Are CLOs the New Mortgage-Backed Securities? (w/ Danielle DiMartino Booth & Peter Boockvar)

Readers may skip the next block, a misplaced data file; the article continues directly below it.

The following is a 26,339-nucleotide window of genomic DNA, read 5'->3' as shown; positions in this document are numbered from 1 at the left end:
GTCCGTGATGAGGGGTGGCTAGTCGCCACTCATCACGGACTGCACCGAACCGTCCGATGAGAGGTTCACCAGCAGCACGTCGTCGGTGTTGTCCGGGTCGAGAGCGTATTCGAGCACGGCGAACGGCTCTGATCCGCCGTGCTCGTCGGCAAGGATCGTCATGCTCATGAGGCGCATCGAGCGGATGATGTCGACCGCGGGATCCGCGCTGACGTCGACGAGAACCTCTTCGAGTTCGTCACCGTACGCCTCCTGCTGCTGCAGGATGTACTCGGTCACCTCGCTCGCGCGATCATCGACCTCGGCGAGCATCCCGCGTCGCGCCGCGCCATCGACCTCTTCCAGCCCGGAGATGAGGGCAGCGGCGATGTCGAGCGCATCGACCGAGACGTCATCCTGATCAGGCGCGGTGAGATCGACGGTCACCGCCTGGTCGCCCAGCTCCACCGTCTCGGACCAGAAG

DANIELLE DIMARTINO BOOTH: Hello. Joining us today is Peter Boockvar, Chief Investment Officer of Bleakley Advisory Group. I'll introduce him by saying he is as close to on Wall Street as being a brother from a different mother. For me. We've gotten to know each other very well over the years. The work that we started to do together was done very much covertly. You fed a lot of the intelligence that went into the market briefings that I prepared for Richard Fisher when I was his advisor working at the Dallas Fed, and I'd like, if you could, to take us to the culmination of that relationship of being an indirect advisor to Richard and how it ended up in a bar, the King Cole bar, on a cold night. It was you and me, Arthur Cashin, Howard Silverblatt of Standard and Poor's, and of course, Richard Fisher. Richard came to love your work after you made a particular outlook for the year and used the term beer goggles. It was interesting. The Wall Street Journal did a retrospective on all of his speeches. The number one most popular one that he ever made was your beer goggles reference. Take us back to that night and what it was like to meet Richard in person finally after having been such a critical part of his understanding of markets intelligence all those years. PETER BOOCKVAR: Well, what was special for me that night was actually getting to meet him for the first time in person. Previous to that, through you, and directly in the occasional email correspondence, the speech where he gave the shout out to me was special. The good thing is that we all had a similar viewpoint of the way of the world and monetary policy and how it interacted with the regular economy and saw things a little different than the conventional thought process in Washington. To actually get to meet him in person was pretty special, just as he was walking out the door and going off to his next thing, but one thing that did come out of that was also a continued correspondence. I don't think I've seen him since but the occasional email back and forth is always special to me. DANIELLE DIMARTINO BOOTH: I know Richard continues to enjoy your work. It's how I start my day as well. I think a lot of us do. Take us back for just a second. What are beer goggles? PETER BOOCKVAR: Back in the day in college, when you would have a little too much to drink, everything looked good. Everything looked better than it might have without the beer. The analogy was when the Fed is conducting extreme monetary policy, the zero rates for seven years and multiple rounds of QE, it puts beer goggles on investors. It makes that awkward lame investment all of a sudden look like roses. It looks at that money losing company. Well, if we do a little bit of this and that and give him some money, everything will turn up roses. That was the analogy that investors become much less focused on the risk when they have those beer goggles on. There's monetary bill got beer goggles on, and only focus on where's my upside? DANIELLE DIMARTINO BOOTH: I guess the CLOs all look better at closing time. PETER BOOCKVAR: Exactly, yes, yes. DANIELLE DIMARTINO BOOTH: Before we go to where we are today in collateralized loan obligations, tell us how you think the Fed got the idea in its head, how policymakers decided that they had to go to the zero bound before they could launch unconventional monetary policy, quantitative easing. There are examples that Chair Powell uses, as well as Vice Chair Rich Clarita. They reference back to the episodes in 1995 and 1998 when the Fed was able to execute three rate cuts and then gracefully extract itself from the markets and the economic expansion and the rally in risky assets continue undisturbed? Are we there today? Can he do this? What differentiates '95 and '98 from where we are now? PETER BOOCKVAR: The important thing about understanding '95 is looking at what happened in '94. That's when Alan Greenspan raised, I think, the Fed Funds Rate from 3% to 6%, 300 basis points within a year's obviously a rather short increase. There were negative side effects from that. The Orange County pension fund, I think, the [indiscernible] themselves out. DANIELLE DIMARTINO BOOTH: The Tequila Crisis in Mexico. PETER BOOCKVAR: That as well. Going into '95, by cutting rates 75 basis points after he just raised 300 the year prior, and also you were only four years into an economic expansion very early on. That was something that they were able to engineer. Then you fast forward to '98 and we have the long term capital management blow up. You have the Russian debt crisis. Well, that was coming together and a sharp decline in the stock market. The Fed was more responding to a decline in markets and a freeze up in markets rather than an actual deterioration in economic growth. DANIELLE DIMARTINO BOOTH: Third time Alan Greenspan ever did that. PETER BOOCKVAR: Well, exactly. That's how we became trained that on a market hiccup, as opposed to an economic hiccup, the Fed was going to come and cut interest rate, but we know in late '98, that sowed the seeds for the greatest stock market bubble in history. Saying that '95 and '98 are good reference points for us as the Fed, I think, is really not thinking through what went on during those two timeframes. DANIELLE DIMARTINO BOOTH: Certainly. The years that followed '98 were some of the most-- Alan Greenspan had already said, irrational exuberance in December of 1996. We knew that the train has already left the station and but animal spirits are what animal spirits are. Let's jump forward in time a little bit, because Alan Greenspan and you would agree on something. When he was still Chairman at the Fed, he insisted against the protest of Ben Bernanke and Janet Yellen, he insisted that the ideal inflation rate was zero percent, what say you? PETER BOOCKVAR: I agree, because that's actual price stability. When you think about zero, let's just take that, that means some things are going up 4%, some things are going down 4%, this price is going up, that price is going down but in a net way, prices are stable. Now we take technology, for example, it's a pretty safe bet since the history of time, the price of any technological good, whether it was a car in the early 1900s, or it's a computer or it's a phone, whatever, that those prices eventually continuously go down. Then there are going to be some things where prices go up, mostly on the services side, whether it's housing or medical care or tuition or whatever, but if you can net out that being around zero, that's actually price stability. It makes your currency stable, it makes decision making much, much easier. Now, if you get into too much debt, and you sell a commodity product and the price of that product goes down, well, then you're going to run into trouble. Maybe knowing that, knowing that you don't have pricing power, maybe you don't go into too much debt to begin with. DANIELLE DIMARTINO BOOTH: Now, there's a novel thought. PETER BOOCKVAR: Exactly. Now look at, now getting back to the technology companies, look how successful Silicon Valley has become when they're selling a product that goes down in price every single year. Deflation actually has been a benefit to them, because it has expanded the market at which they can sell their products. I like to give the analogy, so an IBM PC in 1981 which retails for about $3,000, if you raise that price 2% a year to today, it's costing you $6,000 for the same exact machine. DANIELLE DIMARTINO BOOTH: Technology, everything. PETER BOOCKVAR: Right. Now, you can go into Best Buy and you can buy a laptop for under $1,000 instead. Somehow, technology companies found a way to make money when the price of the product goes down. When you say let's get 2% annual increase, that means in theory that everything has to go up 2%. Now, that's obviously not the case but that's what they're saying. The reason why they want 2% is not because they model that out as being good for the economy or good for businesses are good for the consumer, they do it for selfish reasons. They do it because if the inflation rate is at 2%, they assume that the Fed Funds Rate is a certain level above that. If it's a certain level above that, let's just call it 3%, 4%, which historically, the spread was about 200 basis points, that in the next economic downturn, they would have ammunition to cut rates, a cushion. If inflation was zero, well, that would imply a very low Fed Funds Rate and that would imply very little ammunition to deal with any economic downturn. That 2% target is a central bank self-interest target, rather than what is economically good for the rest of us. DANIELLE DIMARTINO BOOTH: Okay. The minute Alan Greenspan walked out the door, Ben Bernanke managed to push through his 2% inflation target. How do you think that has changed, not just monetary policy here in the United States, but worldwide? You've written extensively, extensively about the Bank of Japan, which still has the 2% target, even though-- you can tell me you've got the history in your mind. I know you do. When the last time they hit 1% was? PETER BOOCKVAR: Right, the only time they actually even hit two was only after the VAT increase. It was a tax increase that resulted in higher prices. Higher inflation is a tax anyway, so whether it's a government administered hike in the valuate added tax or it's a central bank generated increase in the overall price scheme by 2%, it's the same thing. It still does the same damage to a consumer. I think the 2% was just in their minds, their desire to anchor policy around something. In their models, while these are very sophisticated models with a lot of PhDs around it, there's a lot of simplistic thinking behind it. It's low rates are good, high rates not so good. Well, if low rates are good, even lower rates are even better. If you print money, and Bernanke gave the helicopter speech in the early 2000s, you print money, well, then you can create inflation, regardless. Because the history of the Wyman Republic and Venezuela and Zimbabwe, you print a lot of money, you get inflation, but there was attached to that, at least with the Fed's experience since '08 was, well, you can print all this money but if it actually ends up back at the Fed in Reserves, it's not really out there. It's just landlocked back at the Fed. Japan realized, well, yeah, you can create all this money but if it doesn't change consumer behavior, and it doesn't incentivize businesses to borrow and take advantage of low interest rates well, then there's no inflation to be had. DANIELLE DIMARTINO BOOTH: It's the classic paradox of thrift. PETER BOOCKVAR: Exactly. Now, we're at a point where monetary policy, I argue, is actually restrictive monetary policy, particularly in Europe and Japan, rather than being easing because of what it's done to the profitability of their banking systems, which is the transmission mechanism for their policy. DANIELLE DIMARTINO BOOTH: Give us give us a feel for the banking stock indices in Japan and in in your-- given that, well, I don't know, our president is calling for negative interest rates, so just focus us on what's happened to the banking sector in those countries. PETER BOOCKVAR: The Japanese bank stock index, the TOPIX bank stock index, since 1989, when the Nikkei hit its peak, the TOPIX did as well, is down 90% in nominal terms over the past 30 years. We destroyed the equity of the entire banking system. Now, you're at the point in Japan where least a lot of the regional banks are actually on the cusp of going out of business. If you're a big Japanese bank, like Mizuho, Nomura, you have the opportunity to do some business overseas. You can offset the profitability pressures by having business in Japan. If you're a regional Bank of Japan, you really don't have anywhere to go. They're literally dying. Then you look at Europe, and since '07, the Euro STOXX banks index is down 70%. In particular since June 2014, when Draghi went down the negative rate route, that index is down 40%. Now, they will say at least in Europe that well, their volumes have gone up, their loan volumes have gone up. DANIELLE DIMARTINO BOOTH: Make it up on volumes. PETER BOOCKVAR: Yeah. Pets.com in 1999 kept selling more and more pet products, but because they were losing money on every product, they went out of business. Yeah, banks are trying to offset the compression on their margins by trying to increase the volume, but they're actually making less and less because the margins are falling faster than their loan growth is. DANIELLE DIMARTINO BOOTH: We know that unconventional monetary policy was not born in the United States. In fact, Bernanke gave a speech years ago in Japan where he suggested that perhaps if they wanted to generate inflation, they could just issue zero coupon bonds in perpetuity with no maturity at all, which I think you call cash, at last check, but I think something happened because the Federal Reserve is the world's leading central bank. When Bernanke crossed that Rubicon, he brought together all of his closest advisors at the 2007 Jackson Hole. It was there that the Bernanke doctrine was born, and that the precondition of zero interest rates getting to the zero bound was necessary before they could embark upon growing the Fed's balance sheet. Do we absolutely have to have and we're finding out in real time, aren't we? Was it a necessary condition to go to the zero bound in order to launch unconventional monetary policy, whether you agree with QE or not, was that a necessary condition? PETER BOOCKVAR: I don't think so. I think what the Fed did is they turned the business of banking upside down by what they did to the yield curve, because on paper, it was get short rates down to zero and if that is not enough, then try to suppress long term rates to encourage people to go out and lever up whether you're a business or a household. What they did was they flattened the yield curve, which then damages your financial system, and then leads to reduce profitability and unlimited growth. I think Bernanke he's mentality was-- and his learning process was the Great Depression when Milton Friedman came out and said, well, it wasn't, because it was not enough liquidity, and it was all this deflation and they didn't come to the rescue in the 1930s to save the day and then Bernanke saw what happened in Japan. Even though I think he misread Japan. Then he thought that Japan didn't act fast enough and soon enough, rather than saying, well, maybe what they did was the wrong medicine anyway. His idea was, I need to go big, I need to go fast. I need to get rates down to zero. If that doesn't work, then we'll start to open up the printing press to suppress longer term interest rates, because he knows at least back then, obviously, housing was depressed and mortgage rates are going to be priced off the 10-year. Well, how do I get that 10-year yield down? Well, let's buy as many 10-year treasuries as we can. DANIELLE DIMARTINO BOOTH: Once Bernanke embarked upon unconventional monetary policy, QE, it seemed like it was some a strange contagious disease. Now, we have $22 trillion and growing now that the European Central Bank is back in the QE game, now that the Fed is in the not QE, but still growing its balance sheet game. What do you think of the idea? Our mutual friend, Jim Bianco, made the comment, especially of 2017, when there was what, $2.2 trillion of global quantitative easing, the same year that the VIX was south of 10 in single digits 53 times, taking out the next closest year, which I think was in '93 or something when they had three days that the VIX was in a single digit type territory. What do you think of Jim's idea that QE is and has become global and fungible that it knows no boundaries, knows no borders? PETER BOOCKVAR: Well, it's dead on. The only border in a sense is your currency, because every time you go from one border to another, you take that currency risk, but putting that currency or risk aside, and assuming you can account for that currency risk through any hedging, yeah, it becomes borderless because it's that gets back to that old 506-- we call that old, search for yield. We have the big Japanese pension fund that is a huge holder of that three letter we talked about. DANIELLE DIMARTINO BOOTH: The CLOs, going there yet. Going there. PETER BOOCKVAR: Getting to my point of this simplistic thinking of a central banker is low rates are good and lower rates are even better. Well, if we cannot just lower rates to zero, but we thought how we can get that negative, well, then that's the greatest thing ever because we want to get you to lever up. DANIELLE DIMARTINO BOOTH: Right, of course. Yeah, there have been academic studies that have come out that suggests that had we just gone to negative 5% here in the United States, that the pain of the great crisis would have been greatly mitigate. These studies, they even shaved off one percentage point to account for balance sheet expansion, meaning, I think a lot of the conventional wisdom among monetary policymakers today is that we can go deep into negative territory. I know you don't agree with that. I know I don't agree with that. Talk to me if you will about Mario Draghi's legacy and what it implies for Christine Lagarde's future as head of the European Central Bank, because it would seem to me that if any bank is going to go way off the reservation when it comes to delving deeper into negative interest rates, that it's going to be the European Central Bank. Tell us about Draghi's legacy and what Christine Lagarde faces. PETER BOOCKVAR: Draghi took the lesson of Bernanke, which also took the lesson of the Japanese like, I think everyone looked at Japan and said that deflation is a Boogeyman and that the reason why Japan is suffer for all these years is because they have deflation. The problem with that analysis is that deflation was just a symptom, wasn't a cause of their economic malaise. It was just a symptom. It was just consumers wanted to save more, the banking system and the corporate sector needed to de-lever, population stopped increasing. DANIELLE DIMARTINO BOOTH: Aging population, demographic's [indiscernible]. PETER BOOCKVAR: Actually, the average CPI rate over the past 30 years in Japan is actually around zero, so they've actually had price stability. When you misdiagnose the patient and think that deflation is bad, well then you do everything you can, obviously, to prevent that. That was the mentality of Bernanke. That was the mentality of Draghi. Draghi drank that Kool Aid of just get rates as low as possible, and print all this money, and then poof, we're going to create inflation. I like to the natural, it's like a video game. You got the joystick, you hit the right spots, and all of a sudden, you get the outcome that you think, and that's how we think about trying to get a higher inflation rate just based on what you do on the monetary side. Things don't always work out that way you don't know where the money goes. Draghi, in way, followed with the Swiss bank did, Sweden and Denmark also had gone negative right around the time when Draghi decided to take that path with a very simple mentality of if I scare money away from me as a central bank, it will then go out into the private sector and everything will be great. DANIELLE DIMARTINO BOOTH: Magically create economic activity. PETER BOOCKVAR: The problem with that is that negative rates is a tax that somebody has to eat. If it's a bank that has money with me as the ECB, well on taxing them, and how did they get that back? Well, then they actually raise the cost of financing to their customers. Soon after he went negative, we saw mortgage rates in some countries actually go up after he was going negative. Now, we're at the point where banks are saying enough is enough. Individuals are now going to start eating this and businesses are going to start eating this, not through me embedding it in the cost of a loan, but just I'm going to penalize you for just having deposits with me as a regular bank. DANIELLE DIMARTINO BOOTH: I'm just going to charge you. PETER BOOCKVAR: Right. Now, you're getting into a really damaged part of this experiment, where you're actually now taxing individuals. DANIELLE DIMARTINO BOOTH: This is going to go beyond the banking sector into the private sector at a time when European growth is flatlining. PETER BOOCKVAR: Right. What no central banker really thought through, any central bankers, they're so good at getting into this policy. This is the asymmetry, but there's no thought about how to get out. We're now at a point where Draghi has proven to be, and now, Lagarde. They've trapped themselves. They've created in financial history, the greatest financial bubble in the history of the world, in credit and sovereign fixed income and everything that prices off that. How do you get out of that? Just imagine the damage done just by going back to zero from negative, just that, just now there's what, 11 trillion of negative yielding securities. Imagine that goes to zero, imagine the-- just, you only need a few basis points times 11 trillion, equals a lot of money. DANIELLE DIMARTINO BOOTH: Starting points matter. PETER BOOCKVAR: Right. Then that filters through the entire yield curve, not only in Europe, but Japan and infects the US. All of a sudden you get this rise. Getting out of this is now proven to be impossible. That gets the Fed. Jay Powell has a choice. Do you learn the lessons from what went on over there? Do you learn the lessons from Bernanke's experiment and Yellen where they got trapped at zero for seven years? Look, the Fed, the Fed is trapped with QE. It was so easy to get out of and now all of a sudden, their balance sheet is almost back to where it was. DANIELLE DIMARTINO BOOTH: Right. You and I were both really excited the first time that Jay Powell testified to Congress when he was-- his first day in office, yet at a four digit decline in the Dow and said nothing. Then his first testimony to Congress, he was like, well, but wouldn't have to backstop that stock market. I founded the Jay Powell fan club it and you were right there with me because it sounded like he was rational. He made comments in 2012 that the Fed risked blowing a fixed income duration bubble across the full credit spectrum, if I'm getting the quote right and that QE would become habit for me. It seemed, for a while after Powell took office, that he was determined to get somewhere close to normalized interest rates. I think he had 3% in mind on the Fed Funds Rate, and he was also equally determined to make good on Bernanke's commitment to truly exit unconventional monetary policy by shrinking the balance sheet via quantitative tightening. Neither of those things happened. Why? PETER BOOCKVAR: That 3% was really a magic number. He desperately wanted again, too, because in his eyes, if he was able to get around 2% inflation, the real rate would be 1% and while it's below where it was pre-crisis, it still was a positive real rate. Because the poison in the financial system has been proven to be when you have negative real rates so at least 3% was the goal, assuming the 2%. Then of course, you throw in the tariff and trade war, and all of a sudden, Powell's desperately trying to get there and throws in that December 2018 rate hike and everyone freaks out and obviously, we know what happened since. DANIELLE DIMARTINO BOOTH: Watching paint dry in his press conference. PETER BOOCKVAR: Right. With respect to the balance sheet, this is all new to everyone. No one knew at what point shrinking that balance sheet was going to break something, until something broke. DANIELLE DIMARTINO BOOTH: Well, we're breaking countries, but that didn't really matter. PETER BOOCKVAR: Yes. Things were beginning to break in the sense that that contributed to the decline in the fourth quarter of last year because rate hikes and shrinking the balance sheet was a double form of tightening and they're all winging it here. That's what this unconventional-- by definition, unconventional is you're winging something. You're trying something you didn't try before and you're in this dark room trying to feel where the walls are. Now, we're again seeing an instance where that like the Godfather, like I tried to get in, I'm out and then they pulled me back in and the Fed's getting pulled back in just as Al Pacino said in Godfather 3, because they're all now trapped in a policy where once the market feels like they don't have that cushion in that backdrop, somehow they can't figure it out on its own. DANIELLE DIMARTINO BOOTH: I think we'll learn a lot more as time goes by, especially as the yearend approaches and the window dressing at banks and yearend funding strains start to really kick in. I think we'll know more when we have the benefit of a rearview mirror. I've spoken with George Goncalves, interviewed him here on Real Vision and he really does a good job of explaining that foreign central banks are parking money at the Fed, currency in circulation is increasing. You add it all up and quantitative tightening ended up being twice its magnitude by virtue of other factors. The Fed knew this was happening. This is money park at the Fed, it wasn't like parked somewhere where they couldn't see it. They saw currency in circulation rising and tack on top of that, they knew once the debt ceiling was resolved, that the Treasury is going to have to refill its checking account at the Fed. They also knew what Treasury, how much Treasury had depleted its own funding, and they knew that quarterly tax payments would be coming due. These were all known knowns, to use Rumsfeld's term, what on earth went wrong? PETER BOOCKVAR: I think they underestimated what the response function was going to be from the dealer community. You had the bank primary dealers that I think when you're Jay Powell, you assume okay, if repo rates rise for whatever reason, then JPMorgan will say, yeah, I'll lend to you at 2% or 3% or 10%. We'll do that trade every day. I don't think they appreciated the regulatory constraints and how that handcuffed the primary dealer community. Therefore, they didn't foresee the non-bank primary dealers, how they tried to step in, well, they don't have the balance sheet like Bank of America and JPMorgan do, they have to go into the repo market to borrow to absorb that Treasury supply. That's how I think that this went on, is they really underestimated and didn't appreciate the handcuffs that have been put on the dealer community once you cross a certain level of Treasury supply that all of a sudden couldn't be handled anymore. DANIELLE DIMARTINO BOOTH: Then you pile on top of that the John Williams effect. You've got a pure play academic who's presumably a brilliant monetary economist. PETER BOOCKVAR: He doesn't have a quote machine, I don't think, in his office. DANIELLE DIMARTINO BOOTH: Famously, no Bloomberg machine on his desk. Are the lights on but nobody's home at Liberty Street? That's the sense you get, they have these extremely quiet announcements with somewhat regularity that they're going to be extending out. They just extended out two operations in November, December, and another in early December, that's 28 days, 42. It feels like-- is the Fed throwing spaghetti at the wall? PETER BOOCKVAR: They are and they're doing everything they can at least just to get through yearend by overdoing it, by overdousing that fire that went out on the hopes that at least through yearend, we'll quell it and then we can always pull it back in January, February, when some of these constraints get eased, which we have to see what happens. We don't know. The problem the Fed now is creating is this dependency again. Where is the Fed going to become the repo market? Is the Fed going to become this intermediary that they were never intended to do and to be because the market all of a sudden becomes addicted to them, and can function without them? That's the danger that they now put themselves in going into next year. Rather than saying you know what, maybe we overdid it on the regulatory side, now, they're hamstrung there because of Basel 3, and that's a whole regulatory discussion that needs to be had. DANIELLE DIMARTINO BOOTH: There's been major pushback by Powell at press conferences. He said no to easing the regulatory constraints. PETER BOOCKVAR: Exactly. That's where they're trying to overdo it and overcompensate on the monetary side. Again, like you said, January, February will be the real test to see whether this market can actually walk on its own after being handheld for the last couple of months and certainly into yearend. DANIELLE DIMARTINO BOOTH: I have this working theory that Jay Powell's Boogeyman is this great big monstrous fixed income exchange traded fund lurking in the background. A year ago, fixed income redemptions, fixed income ETF redemptions went up appreciably. We saw high yield spreads go up, the yearend funding strains exacerbated this. I don't think that Powell's forgotten how this worked last winter. I think that it is one of the reasons maybe that he is actually delving into what he won't call QE but on October the 11th, they announced that they were going to be growing the Fed's balance sheet by $60 billion a month, that's not too far off the 85 billion QE infinity rate when the Fed was at its peak level. Now, we're talking about a $1.6 trillion run rate on growing the Fed's balance sheet, 40% of quantitative tightening has vanished into thin air in the space of two months, what took them 21 months to put out there. He's afraid of something. I think that it may have more to do with more than to do with bank balance sheets. Walk us through, if you will, what's happened in corporate credit in the United States as a result of this policy that we're all clearly market participants, corporations alike addicted to? PETER BOOCKVAR: I'm going to rewind back to pre-crisis or actually through the crisis. If there was one area of credit that performed rather well, it was the CLO market. It was these-- and for the average person, these are senior secured loans, as opposed to a junk bond, which is mostly unsecured. It's subordinated to a senior secured bonds. In the crisis, those senior secured bonds actually made it through relatively well. Now, the equity below that, or the subordinated bond below that may not have done well, but the senior side did. People out of the crisis said, wow, this is an asset class, this is a real asset class, it survived the Great Recession, therefore, this is really viable. All of a sudden, this really small market became rather big. If you're a company, and all of a sudden you have this on the demand side for yield, you have this crop of investors that want yield, and if you can sell them debt as opposed to equity, you won't dilute your shareholders. You're getting low cost capital. You think that it's beneficial to you, and if you can sell it senior secured, well, then you'll get an even lower interest rate and if the Fed has rates at zero, and I'm paying LIBOR Plus and LIBOR is close to zero, I can pay LIBOR Plus 300 and because LIBOR is so low, I can afford that. It's great. All of a sudden, as the years went on, more and more, and then you created a bigger CLO universe, and all these entities that were created, so for every CLO that's created, that creates that new demand for these loans. Then Wall Street and companies see, okay, there's this huge demand from these loans and the CLOs, let's feed them more loans to put into their CLOs. DANIELLE DIMARTINO BOOTH: Nice feed as well. PETER BOOCKVAR: It's just back and forth and it's just a replay of the CDO market in the mid-2000s. They kept just creating these new products. DANIELLE DIMARTINO BOOTH: Right. I think that the percentage of covenant light leveraged loans in 2007 was somewhere in the 20% range and remind me, where are we today? PETER BOOCKVAR: Now, you're north of 80 and some that you're actually having-- there's no protections. Here, you have now the leveraged loan market that's north of a trillion, you have the high yield market that is north that. Now, you're in a situation where regardless of how much money somebody is going to lend you, you still at the end of the day have to make those payments, you still need a growing economy in order to service your balance sheet. Now all of a sudden, LIBOR, because the Fed Funds Rate is not zero anymore and even with the cuts, LIBOR is still north of two plus percent. That LIBOR based loan all of a sudden becomes more expensive. If you had sold debt last year, you probably paid even more. Now all of a sudden, the economy starts to slow. You go from a 3% GDP run rate and all of a sudden, you're now at a 2%. Now, that is a one third haircut in the rate of growth. For many companies out there that have profit margin, so let's just say 5% to 10%, all of a sudden, you lose some of that business and all of a sudden, your margins get tight and that loan obligation that you have to pay quarterly to investors, all of a sudden, becomes a bigger nut that you have to absorb. Now all of a sudden, from an investor standpoint, well, rates are going down so floating rate bonds aren't as attractive anymore. There's less demand now for this. Well, these companies need to refinance so they're going to refinance into a situation where there's less demand, credit quality is now deteriorating, you have a lot of now a growing percentage of the CLO market that are trading below 90 cents on the dollar, because investors are beginning to sniff out slower economy, crimp on cash flows, difficulty in paying back that debt. Now, it hasn't really shown up too much in the high yield market in the aggregate, but it's begun to show up in the junkiest part of the high yield market, the CCC area of the market. The CCC yield to worst in the Barclays index. The yield is back to where it was in January. Now, we remember January was right after a pretty rough fourth quarter. DANIELLE DIMARTINO BOOTH: The world was basically ending. PETER BOOCKVAR: Right. When you look at the depths of credit, investors are becoming more discriminating in different credits or beginning to pay attention. Just like with Lyft and Uber and WeWork and all of Silicon Valley private equity VC funded firms, everyone is now beginning to pay attention more to the balance sheet. Everyone is now beginning to pay more attention to cash flows. Even for investment grade companies, listen to their corporate conference calls and every CFO is telling you what their debt to EBITDA ratio is. They're telling you what their debt to EBITDA ratio wants to be by the end of 2020. Because now, investors care. One of the characteristics of the fourth quarter selloff in the stock market last year was those companies with the highest debt to EBITDA ratios got hit the hardest. Now of course, Powell came and save the day, and there's going to be a China trade deal any day now. All of a sudden, those worries went out the door but I do think, again, in that CLO, that CCC market, we're beginning to see the impact of a crimp on cash flows and a more discriminating investor, that's then going to then spill over into the Bs and the BBs. That's really the next thing to be watching. DANIELLE DIMARTINO BOOTH: Yeah. We've actually seen cash stores, cash was almost a $2 trillion, at one point, dominated, by the way, by the seven largest companies in the country. We've seen that come down to about $1.5 trillion in fairly short order. I heard a report at one of the big sell side firms that said, as long as we have growing earnings per share, we're going to be fine, this is a high yield strategist, but if we were to see earnings actually contract, then that would be highly problematic in terms of our default rate outlook. It's convenient that very few now, actually reference fact set data that's only been around since what? September 1978. Because now, fact set has gone negative for all of 2019. It seems to me that Jay Powell's got a growing challenge on his hand because-- you can fill in the blank. If you're Joe Q's CFO, and your investors are on conference calls telling you to pay attention to your balance sheet. What does that preclude you from doing? PETER BOOCKVAR: Exactly. You're obviously no longer buying back stock or you're doing at a much reduced pace. You're focusing more on your capital expenditures. You're hiring. You can imagine that every VC in this country called every single one of their portfolio companies after what happened with the IPOs and WeWork that okay, guys and girls, it's time to focus on profits sooner rather than later. The hiring, let's put a timeout on that and leasing that extra 30,000 square feet of space, well, let's work within our existing space. Because that's what's most important right now. To the point on earnings is the problem right now with earnings is that not only are you seeing a slowdown in the pace of revenue growth, theoretically, revenue growth at least for the S&P 500 should be nominal GDP growth around the world. Right now, the IMF has GDP growth this year at 3%. Let's just tack on 1.50%, 2% inflation, let's call it 5% revenue growth. Now, that's for if you're a multinational. Profit margins are now receding. You have the slowdown in revenue growth, and you actually have now profit margins which are contracting. The earnings estimates for 2020 in the S&P are still like 7%, 8%. Well, that implies that you'll get an acceleration of GDP growth, which maybe, maybe not, but that also improves a real big reversal in this decline in profit margins. One of the key reasons why profit margins are receding is because labor costs are becoming a bigger portion of the expense pot. Let's just say the economy does get better, well, with a labor market that's tight, we can assume that wages will pick up even further, will crimp profit margins even more. Now, it'll be great for those employees that are getting those wage increases. If companies then start to resort to layoffs or whatever reasons try to protect profit margins, that becomes a problem. We look at the last 10 years, earnings did a V bottom, earnings are up dramatically from '08, but revenues are barely higher. There are a few things that really goosed profit margins. It was the cotton in labor costs where the labor portion of the profit pie was the smallest since World War II. DANIELLE DIMARTINO BOOTH: That's a company's biggest cost. PETER BOOCKVAR: You had obviously the stock buybacks, which I argue that last year was the peak. Now, companies focus more on balance sheet improvement. You also had a dramatic decline in interest rates, which goosed or dramatically reduced interest expense which helped profit margins. Well, interest rates are low, but from a delta standpoint, you're not going to get a big drop in interest rates to goose profit margins. I think that that story is not going to be repeated. This is the profit margin side that people have to pay attention to at the same time that revenue growth is slowing. There's just people are trained to think that there's always this V inflection higher in terms of growth, because central bank easing lifts you higher. The problem right now is that the whole point of stimulus, when I want to stimulate behavior through monetary policy, just trying to convince you making a deal with the consumer in the business to say, if I lower your cost of funding today, will you buy the car today or the house today, rather than spending the next two years saving up for it? If rates are already low, that encouragement, that incentive is more-- it's more dull. It doesn't have that same impact because you're like, you know what, I don't need to rush, rates are low. I'm just going to wait. That's why forward guidance was a fraud policy because forward guidance actually slowed growth. DANIELLE DIMARTINO BOOTH: Right, it gave people an excuse to wait. PETER BOOCKVAR: To wait, as opposed to encouraging them to act and you still hear about forward guidance. Forward guidance I think is like an effective tool and it's the exact opposite. We're in a situation where monetary policy is no longer stimulative. DANIELLE DIMARTINO BOOTH: Dot, dot, dot. I love great central banker quotes, just love them. Janet Yellen saying that we will never have another financial crisis in our lifetimes, pure speculation, Peter, nobody's going to hold you to this, I promise, but why don't we end today by you telling me where, in your mind, systemic risk might be lurking in the system if there was to be a geopolitical event or a financial event, something that triggered a daisy chain. Where do you think the weak point is in the global financial system? PETER BOOCKVAR: I think it would be an uncontrollable rise in longer term interest rates that would start whether it's in Japan because now, Kuroda wants longer, higher long term interest rates, or it's the ECB where they finally say you know what, we got to get out of this negative rate environment because we're killing our banks. DANIELLE DIMARTINO BOOTH: Sweden's already gone there. PETER BOOCKVAR: Sweden is dead set on getting out of negative interest rates this December. It is uncontrollable rise in long term interest rates that central bankers cannot control is, in my opinion, the biggest threat because that's where the biggest bubble is. If you get a pop in that bubble, that's to me, the biggest worry. Now, they can control the short end, no question. They'll pin that to zero or negative as much as they want, but as we saw Italy last year where rates can rise uncontrollably in a very short period of time, irrespective of all those purchases by the ECB, that, to me is the biggest risk. DANIELLE DIMARTINO BOOTH: Those CLOs on Japanese bank balance sheets would be in a world of pain. PETER BOOCKVAR: Imagine you get a cost [indiscernible] in the sovereign, what it does to the whole corporate world. DANIELLE DIMARTINO BOOTH: Absolutely. Peter, thank you. Thank you so much for your time today. PETER BOOCKVAR: Thanks, Danielle. DANIELLE DIMARTINO BOOTH: Great visiting.